State of procedures

(Triggered by an article by Jim Duff).

My remark on the issue – a failing disk in s shadow set was unnoticed – is mainly a matter of inappropiate system monitoring. Disks are prone to error and MUST be monitored. At least: watched in regular intervals. Well, very in 6 moths IS regular – but I mean shorter ones. Jim published a procedure that can do a good job, but some other things need to be considered as well.

A fair example is backup jobs. As are monitoring scripts. Any other procedure that runs automatically and is’more or less critical.
It is often assumed these jobs have 2 states: they have run successfully, or they haven’t. In a lot of cases, if not most, the system manager is only notifies if something went wrong – and no message usually means the procedure finished succesfully. So everyone relies on the absence of a message assuming backup has finished corerectly – until the moment of truth arrrives and a disk needs to be restored – wand it was found that the backup was actually non-existing.
This is No Horror Story. It happens…..

Principle procedures have 3 states:

  • it has run and finsihed succesfully
  • it has run but failed
  • it has not run at all
  • The first two must be brought to the attenmtion of the ssytem manager – or responsible operator, if that is appropiate. As soon as possible, preferrably – but it largely depends on priority. In some cases, failure of backup is not that important. In other cases, immediate action is a requirement.
    One medium – often used, I guess – is mail, or paging. In case of success, the message does not have to be a full body. In case of failure however, it might be required that more information on the error is added. In case of e-mail, the logfile, for instance.
    The third state is ‘delivered’ by absence of such a message. No message means Big Trouble.
    You can stretch this even further: signal each event separately. But it largely depends on the significance of each step – and the importance of the whole process.
    A watchdog program or procedure could add a monitoring facility – but mostly adds just one element in the chain. If that one brakes, it breaks monitoring totally, and you, as a system manager, will have no idea what’s gone wrong and right, and you will have to revert to the logfiles and other traces of activity (accounting, audit).

    The same applies to procedures mionitoring the system. Again, the feasibilty of logging depends. Scanning disks for failures is good, but you must be sure the job HAS run, and what the outcome has been. Even if there were no errros found: send a message the disks seem to be Ok.

    But it depends. Sometimes, a message on each run isn’t feasable. I have a job run every 15 minutes or so, scanning the system for teh MySQL server, to restart it when it has failed. I DID have an issue with that job, where resubmitting itself silently failed, and when MySQL actually crahed, I had to wait all day before I was able to restart it – days after…It would have been noticed if I had received a message of the failure (Ok, I got it – in the logfile that I should have checked…) This has been altered – and the logfile is now in the operator webspace, like all other logs and utilities.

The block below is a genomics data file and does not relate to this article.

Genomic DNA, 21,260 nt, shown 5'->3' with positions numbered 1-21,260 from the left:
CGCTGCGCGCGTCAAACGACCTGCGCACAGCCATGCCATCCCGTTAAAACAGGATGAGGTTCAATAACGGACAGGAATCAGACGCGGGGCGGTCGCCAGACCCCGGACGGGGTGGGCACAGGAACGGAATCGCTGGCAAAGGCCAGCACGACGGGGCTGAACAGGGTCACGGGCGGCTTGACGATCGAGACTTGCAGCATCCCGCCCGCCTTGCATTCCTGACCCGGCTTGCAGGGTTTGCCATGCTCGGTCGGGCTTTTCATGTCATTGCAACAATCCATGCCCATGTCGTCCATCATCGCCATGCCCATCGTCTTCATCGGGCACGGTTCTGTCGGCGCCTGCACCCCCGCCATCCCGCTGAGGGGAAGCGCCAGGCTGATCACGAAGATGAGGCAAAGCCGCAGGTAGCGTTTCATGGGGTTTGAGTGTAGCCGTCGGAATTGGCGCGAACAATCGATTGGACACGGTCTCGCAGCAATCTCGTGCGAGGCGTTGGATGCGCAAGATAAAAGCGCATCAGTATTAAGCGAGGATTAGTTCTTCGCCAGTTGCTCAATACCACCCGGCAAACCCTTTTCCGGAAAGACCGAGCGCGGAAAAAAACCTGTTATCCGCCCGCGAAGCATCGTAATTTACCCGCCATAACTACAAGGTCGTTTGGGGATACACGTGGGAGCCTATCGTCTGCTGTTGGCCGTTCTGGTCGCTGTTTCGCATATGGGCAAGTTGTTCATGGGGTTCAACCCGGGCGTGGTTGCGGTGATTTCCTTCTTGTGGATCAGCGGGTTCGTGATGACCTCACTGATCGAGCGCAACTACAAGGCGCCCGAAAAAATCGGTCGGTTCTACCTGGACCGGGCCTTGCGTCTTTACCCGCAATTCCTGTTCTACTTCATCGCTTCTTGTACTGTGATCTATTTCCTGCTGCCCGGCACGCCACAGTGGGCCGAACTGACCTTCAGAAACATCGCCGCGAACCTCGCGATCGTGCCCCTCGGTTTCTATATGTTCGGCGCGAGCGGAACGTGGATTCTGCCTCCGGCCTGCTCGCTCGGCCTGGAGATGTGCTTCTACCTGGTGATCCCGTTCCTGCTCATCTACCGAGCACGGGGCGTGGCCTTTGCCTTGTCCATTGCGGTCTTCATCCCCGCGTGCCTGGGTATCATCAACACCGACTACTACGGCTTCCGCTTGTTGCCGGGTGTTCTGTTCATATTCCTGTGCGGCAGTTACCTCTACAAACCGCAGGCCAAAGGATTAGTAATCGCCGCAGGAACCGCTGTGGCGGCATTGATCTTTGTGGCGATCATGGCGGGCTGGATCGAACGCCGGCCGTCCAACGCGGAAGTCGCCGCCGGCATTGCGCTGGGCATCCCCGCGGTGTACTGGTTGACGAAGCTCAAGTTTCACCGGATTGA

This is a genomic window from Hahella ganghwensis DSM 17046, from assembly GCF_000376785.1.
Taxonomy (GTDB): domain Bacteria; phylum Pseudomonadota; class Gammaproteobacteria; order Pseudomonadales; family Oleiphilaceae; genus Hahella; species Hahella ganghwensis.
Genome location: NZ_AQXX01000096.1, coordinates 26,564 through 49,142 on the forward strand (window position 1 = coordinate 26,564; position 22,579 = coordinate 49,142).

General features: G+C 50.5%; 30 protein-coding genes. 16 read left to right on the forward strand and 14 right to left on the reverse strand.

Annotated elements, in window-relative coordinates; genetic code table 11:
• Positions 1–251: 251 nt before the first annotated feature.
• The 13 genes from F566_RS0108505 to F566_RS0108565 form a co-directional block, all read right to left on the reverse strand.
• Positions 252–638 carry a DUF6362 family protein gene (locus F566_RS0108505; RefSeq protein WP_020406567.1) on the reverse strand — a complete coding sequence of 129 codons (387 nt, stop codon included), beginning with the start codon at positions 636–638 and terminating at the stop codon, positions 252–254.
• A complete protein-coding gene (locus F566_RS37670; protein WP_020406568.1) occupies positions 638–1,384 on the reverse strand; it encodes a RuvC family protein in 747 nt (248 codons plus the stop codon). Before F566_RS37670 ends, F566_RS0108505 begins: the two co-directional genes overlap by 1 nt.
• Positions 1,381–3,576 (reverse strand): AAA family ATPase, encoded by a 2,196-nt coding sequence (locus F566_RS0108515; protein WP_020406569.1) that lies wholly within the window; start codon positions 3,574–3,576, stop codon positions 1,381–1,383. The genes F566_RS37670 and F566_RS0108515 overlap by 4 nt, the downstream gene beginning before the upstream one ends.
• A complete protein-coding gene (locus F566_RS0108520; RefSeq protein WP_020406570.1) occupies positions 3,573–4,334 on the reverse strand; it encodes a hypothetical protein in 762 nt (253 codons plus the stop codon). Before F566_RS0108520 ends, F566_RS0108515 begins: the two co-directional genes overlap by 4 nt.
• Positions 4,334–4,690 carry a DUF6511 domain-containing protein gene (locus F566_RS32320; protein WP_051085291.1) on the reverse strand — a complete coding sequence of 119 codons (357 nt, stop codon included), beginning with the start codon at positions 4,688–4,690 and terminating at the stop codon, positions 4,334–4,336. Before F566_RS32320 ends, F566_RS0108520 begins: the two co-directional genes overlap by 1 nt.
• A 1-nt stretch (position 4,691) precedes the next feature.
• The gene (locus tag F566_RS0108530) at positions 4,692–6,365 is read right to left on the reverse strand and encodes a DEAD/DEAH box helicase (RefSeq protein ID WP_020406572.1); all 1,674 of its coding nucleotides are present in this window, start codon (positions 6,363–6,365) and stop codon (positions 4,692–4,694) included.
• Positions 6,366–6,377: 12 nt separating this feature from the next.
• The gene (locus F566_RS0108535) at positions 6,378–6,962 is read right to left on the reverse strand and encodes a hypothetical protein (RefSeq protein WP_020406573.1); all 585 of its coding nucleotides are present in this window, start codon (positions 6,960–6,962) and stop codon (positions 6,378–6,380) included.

A difference in perception?

    Hoff thinks it’s funny, I think it’s pathetic:

    LIB$SIGNAL, JAVA style

    If this is coding, modern style, I pity those that will have to mainain that code in the future. Or is this a way to make yourself irreplacable, or pump up your income (if you get paid by the characters typed)…

    If Java had a only a function like LIB$SIGNAL, life would be much easier. If this is humour, it’s just to know our life as VMS programmers is much, much easier.


    We’re here!

    Starting the SYSMGR blog on went flawless (well, almost) within a minute! The only thing still to do is to import what’s on Blogger – and just link to here. I don’t know yet if I’ll keep that.

    Stay tuned. There’s more to come.

    Most data wil probably in System’s Logbook, because that’s what I’m talking about.


    It’s all about what goes on in the datacenter. That is: my datacenter.

    The kernel systems: Diana, and, in time, Daphne and Dido, provide all connectivity to the outside world known as The Internet, with Io looking after them. They are by nature hardened enough to withstand allmost all Evil that lurks out there – running OpenVMS 8.3. Their task is enlightened by Cerberus, and sometimes Charon - the firewalling routers between The Internet and the Local Area Network, that is inhabited by Aphrodite, Irene and Demeter – all running WindowsXP SP2, and Pallas/Athene – that may publish herself based on the user preferences as a Windows XP machine, or Suse 10.1 – so Linux.
    Then there is Demeter – the company laptop – running WindwsXP as well, and her offspring Persephone, a Personal Alpha instance, emulating an alphaStation 3000 with 96 Mb memory, and,depening on the configuration, 1,2,3 or 4 disks up to 4Mb each, of which one can be a CD, or perhaps memory stick on the USB bus (yeah, that works!), with out without network, and that could be over 1Gb UTP or even 54Mb wireless.